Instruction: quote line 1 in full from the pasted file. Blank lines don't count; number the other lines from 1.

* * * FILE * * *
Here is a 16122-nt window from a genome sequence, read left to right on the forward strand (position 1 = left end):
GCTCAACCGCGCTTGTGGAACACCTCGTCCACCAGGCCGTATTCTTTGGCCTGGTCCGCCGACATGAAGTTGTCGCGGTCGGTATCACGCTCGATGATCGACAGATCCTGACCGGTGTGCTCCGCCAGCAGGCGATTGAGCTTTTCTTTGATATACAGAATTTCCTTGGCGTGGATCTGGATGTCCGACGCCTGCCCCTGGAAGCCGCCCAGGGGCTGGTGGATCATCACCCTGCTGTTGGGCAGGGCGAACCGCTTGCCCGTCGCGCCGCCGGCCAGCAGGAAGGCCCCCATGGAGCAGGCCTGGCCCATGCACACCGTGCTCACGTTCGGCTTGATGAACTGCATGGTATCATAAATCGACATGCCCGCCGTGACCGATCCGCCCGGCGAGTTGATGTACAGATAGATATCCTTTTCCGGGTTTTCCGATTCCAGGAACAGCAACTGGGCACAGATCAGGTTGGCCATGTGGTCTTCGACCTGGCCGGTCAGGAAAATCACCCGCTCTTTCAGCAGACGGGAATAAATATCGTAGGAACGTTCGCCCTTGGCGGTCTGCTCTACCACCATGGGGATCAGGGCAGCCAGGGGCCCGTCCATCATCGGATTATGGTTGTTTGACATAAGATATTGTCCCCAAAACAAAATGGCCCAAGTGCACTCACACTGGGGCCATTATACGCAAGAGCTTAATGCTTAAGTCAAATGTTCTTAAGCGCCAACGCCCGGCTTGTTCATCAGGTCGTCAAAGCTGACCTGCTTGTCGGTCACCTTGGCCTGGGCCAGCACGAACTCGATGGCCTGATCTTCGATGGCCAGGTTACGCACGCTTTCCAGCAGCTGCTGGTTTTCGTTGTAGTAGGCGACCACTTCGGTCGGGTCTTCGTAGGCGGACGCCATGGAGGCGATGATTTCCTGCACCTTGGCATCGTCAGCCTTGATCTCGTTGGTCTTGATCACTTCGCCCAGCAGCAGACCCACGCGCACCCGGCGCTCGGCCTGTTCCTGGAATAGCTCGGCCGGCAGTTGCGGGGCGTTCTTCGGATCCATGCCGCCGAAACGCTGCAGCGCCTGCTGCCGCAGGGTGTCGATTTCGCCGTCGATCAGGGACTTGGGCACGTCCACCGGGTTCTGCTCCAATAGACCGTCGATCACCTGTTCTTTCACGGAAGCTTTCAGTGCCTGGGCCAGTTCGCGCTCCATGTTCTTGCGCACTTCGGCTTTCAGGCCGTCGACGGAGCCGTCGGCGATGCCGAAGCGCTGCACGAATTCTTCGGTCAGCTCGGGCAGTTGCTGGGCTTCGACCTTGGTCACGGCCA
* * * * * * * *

Here is a 16122-nt window from a genome sequence, read left to right on the forward strand (position 1 = left end):